How Business Leaders Can Adapt to the Quantum Era

Posted August 4, 2021 | Leadership | Technology | Amplify
Joe Byrum

The move from conventional computing to quantum computing won’t be like a simple change in technology providers. Quantum processors use a wholly new way of solving complex problems; as we explore in this Advisor, that requires a new way of thinking about problems. Software programs designed for conventional computers aren’t going to work.

To take advantage of quantum hardware, problems must be expressed in a form suited to resolution by the properties of superposition and entanglement. It turns out optimization problems involving a lot of interacting variables are an ideal match for this requirement. The technical name for the mathematical models that work is polynomial (or quadratic) unconstrained Boolean optimization, the most famous example of which is the traveling salesman problem. In simple terms, this is a mathematical means of discovering the most efficient way of doing something complicated — such as securing a competitive advantage by making operations more efficient by sending a salesman from city to city on the shortest possible route, returning back to the start. 

Using conventional hardware, a brute force solution that tries every possibility becomes effectively impossible as the list of cities grows larger. If there are 20 cities, there are 2.4 quintillion possibilities to check. Quantum computing algorithms already exist to check each possibility, and we know they work. Cloud providers like D-Wave Systems and Amazon offer access to early quantum hardware for free, or at a nominal cost. This means it’s possible to plan and test optimization strategies on a real quantum computer to be fully prepared when the new hardware comes online.

If that’s five or 10 years, that’s a good amount of time to begin planning for an era in which optimization calculations that would take centuries to solve using conventional techniques are performed in less than a second. That is to say, the currently impossible will be possible.

Companies that don’t prepare for what’s happening may well be doing business on an abacus when this technology hits its potential. By the time industry leaders demonstrate an overwhelming competitive advantage with the new technology, the disruption will have begun. Everyone will want to join the quantum revolution, but, by then, it will be too late.

Business leaders who want to stack the odds in their favor need to ask, right now, “If computational power is no longer an issue, how do we solve this problem?” They need to plan for a future where what seemed impossible becomes possible. They need to inventory the processes that lend themselves to optimization and round up the talent (or hire an algorithm-developing firm) to automate the functions.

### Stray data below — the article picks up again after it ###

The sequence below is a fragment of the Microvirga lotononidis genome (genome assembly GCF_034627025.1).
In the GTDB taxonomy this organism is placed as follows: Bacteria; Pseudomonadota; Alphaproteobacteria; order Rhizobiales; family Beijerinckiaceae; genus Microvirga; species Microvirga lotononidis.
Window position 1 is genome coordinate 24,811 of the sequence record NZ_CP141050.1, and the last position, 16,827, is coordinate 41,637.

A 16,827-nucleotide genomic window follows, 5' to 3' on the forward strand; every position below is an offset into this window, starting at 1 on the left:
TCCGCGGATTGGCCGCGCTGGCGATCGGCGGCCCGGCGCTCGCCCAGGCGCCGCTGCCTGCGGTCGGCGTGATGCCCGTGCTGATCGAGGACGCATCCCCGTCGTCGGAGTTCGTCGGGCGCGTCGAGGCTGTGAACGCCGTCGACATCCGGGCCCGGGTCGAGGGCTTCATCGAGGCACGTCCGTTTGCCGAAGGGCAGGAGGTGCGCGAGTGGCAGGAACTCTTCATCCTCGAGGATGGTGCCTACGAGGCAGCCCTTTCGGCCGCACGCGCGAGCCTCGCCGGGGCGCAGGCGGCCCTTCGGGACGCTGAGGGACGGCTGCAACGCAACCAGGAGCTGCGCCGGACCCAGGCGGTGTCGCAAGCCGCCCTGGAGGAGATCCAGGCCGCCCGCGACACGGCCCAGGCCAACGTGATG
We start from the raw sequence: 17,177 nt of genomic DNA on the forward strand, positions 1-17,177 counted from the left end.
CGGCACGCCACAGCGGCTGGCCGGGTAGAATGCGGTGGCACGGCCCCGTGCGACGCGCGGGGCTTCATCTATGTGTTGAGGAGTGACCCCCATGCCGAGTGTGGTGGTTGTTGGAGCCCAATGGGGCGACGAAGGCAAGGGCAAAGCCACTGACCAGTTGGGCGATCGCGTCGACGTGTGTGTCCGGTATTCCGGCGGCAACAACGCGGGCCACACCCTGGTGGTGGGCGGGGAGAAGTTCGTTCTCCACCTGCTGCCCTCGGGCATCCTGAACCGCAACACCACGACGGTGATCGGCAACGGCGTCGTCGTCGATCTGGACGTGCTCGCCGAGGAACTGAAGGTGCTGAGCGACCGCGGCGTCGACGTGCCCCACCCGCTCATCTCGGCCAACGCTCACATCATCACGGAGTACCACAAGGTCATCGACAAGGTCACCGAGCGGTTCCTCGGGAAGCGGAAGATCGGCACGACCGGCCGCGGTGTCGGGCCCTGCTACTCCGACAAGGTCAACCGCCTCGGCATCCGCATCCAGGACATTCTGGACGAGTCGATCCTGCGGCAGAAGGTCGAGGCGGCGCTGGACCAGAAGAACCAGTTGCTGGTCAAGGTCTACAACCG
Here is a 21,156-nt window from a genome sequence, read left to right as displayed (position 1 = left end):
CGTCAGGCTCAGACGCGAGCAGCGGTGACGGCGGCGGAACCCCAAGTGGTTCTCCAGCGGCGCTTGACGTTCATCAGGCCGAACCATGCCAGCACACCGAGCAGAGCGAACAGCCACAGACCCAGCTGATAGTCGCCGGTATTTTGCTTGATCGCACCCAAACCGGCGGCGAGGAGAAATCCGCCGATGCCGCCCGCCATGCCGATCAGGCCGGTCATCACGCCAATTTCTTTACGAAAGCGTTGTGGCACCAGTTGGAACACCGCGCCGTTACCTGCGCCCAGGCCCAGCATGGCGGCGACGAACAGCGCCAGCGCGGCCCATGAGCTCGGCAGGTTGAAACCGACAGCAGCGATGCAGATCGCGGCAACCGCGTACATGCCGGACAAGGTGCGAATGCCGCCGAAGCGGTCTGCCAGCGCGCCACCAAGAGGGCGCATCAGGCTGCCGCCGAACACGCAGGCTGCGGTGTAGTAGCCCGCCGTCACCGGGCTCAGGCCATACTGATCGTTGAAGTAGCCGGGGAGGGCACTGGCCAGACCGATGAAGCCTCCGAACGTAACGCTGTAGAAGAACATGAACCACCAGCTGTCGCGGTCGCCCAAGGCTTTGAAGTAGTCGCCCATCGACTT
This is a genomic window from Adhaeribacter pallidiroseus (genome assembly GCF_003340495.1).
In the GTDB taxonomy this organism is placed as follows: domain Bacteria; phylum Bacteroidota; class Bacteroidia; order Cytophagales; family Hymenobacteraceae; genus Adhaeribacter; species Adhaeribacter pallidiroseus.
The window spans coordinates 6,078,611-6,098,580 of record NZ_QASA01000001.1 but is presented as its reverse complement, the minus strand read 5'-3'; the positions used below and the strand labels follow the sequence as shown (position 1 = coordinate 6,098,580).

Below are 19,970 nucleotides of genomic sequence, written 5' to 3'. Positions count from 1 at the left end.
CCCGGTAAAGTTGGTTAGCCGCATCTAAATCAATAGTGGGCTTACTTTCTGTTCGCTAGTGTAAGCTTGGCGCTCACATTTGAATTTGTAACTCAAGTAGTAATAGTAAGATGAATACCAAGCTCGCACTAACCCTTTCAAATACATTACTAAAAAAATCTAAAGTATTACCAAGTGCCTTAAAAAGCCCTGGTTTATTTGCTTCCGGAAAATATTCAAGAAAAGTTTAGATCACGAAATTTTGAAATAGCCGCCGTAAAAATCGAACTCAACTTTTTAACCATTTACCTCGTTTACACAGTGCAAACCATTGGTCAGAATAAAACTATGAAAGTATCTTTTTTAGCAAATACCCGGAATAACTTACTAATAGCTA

Some leaders might have a limited vision of only improving one or a few core aspects of the business. That might be enough in the short term, but the more ambitious leaders will seek to reshape the entire organization to take advantage of the optimization opportunity to create a truly intelligent enterprise. Building an intelligent enterprise means using AI to optimize every function of a business from top to bottom.

To create an intelligent enterprise, leaders must be willing to reshape their organizations to take advantage of the new possibilities. It’s about more than just improving production; it means the legal team is going to be more effective with AI research tools that use NLP to identify all the relevant case law for the task at hand. Work schedules and locations can be optimized to make employees happier. Better customer service is going to mean happier customers. But it also means shaking up how everything is done.

In this respect, startups will have a big advantage as they have the freedom to reinvent themselves from the very start. Companies today that are using AI in ways that are ahead of the competition using conventional optimization systems in areas like logistics may actually find themselves at a disadvantage in the future. It will be very easy for them to fall into a sunk-costs trap and decide against throwing away all the hard work they’ve done just to begin again from scratch. On the other hand, these companies also have the right mix of talent and corporate culture needed to drive success into the quantum AI era.

Being ahead today is no guarantee of future success. In the dawn of the personal computing era, Xerox was way ahead of its time developing the mouse, the graphical user interface, and many other advances we take for granted today. Instead of taking these innovations and creating its own line of world-beating personal computers, Xerox sold the tech to Steve Jobs, preferring to stay focused on core customers and business lines. While Xerox continues to be highly successful, you’re not going to find a Xerox in everyone’s pocket, and you won’t find its market cap nearing a trillion any time soon. That remains what could have been.

And this is why the real driver of innovation in the quantum AI era is the mindset of executives willing to take risks and adapt to exploit the opportunities presented by the intelligent enterprise.

[For more from the author on this topic, see: “Managing the Quantum Computing Era.”]

About The Author
Joseph Byrum
Joseph Byrum holds a PhD in quantitative genetics and an MBA from the University of Michigan. He has held executive positions in both agriculture and finance. Connect with him on Twitter @ByrumJoseph.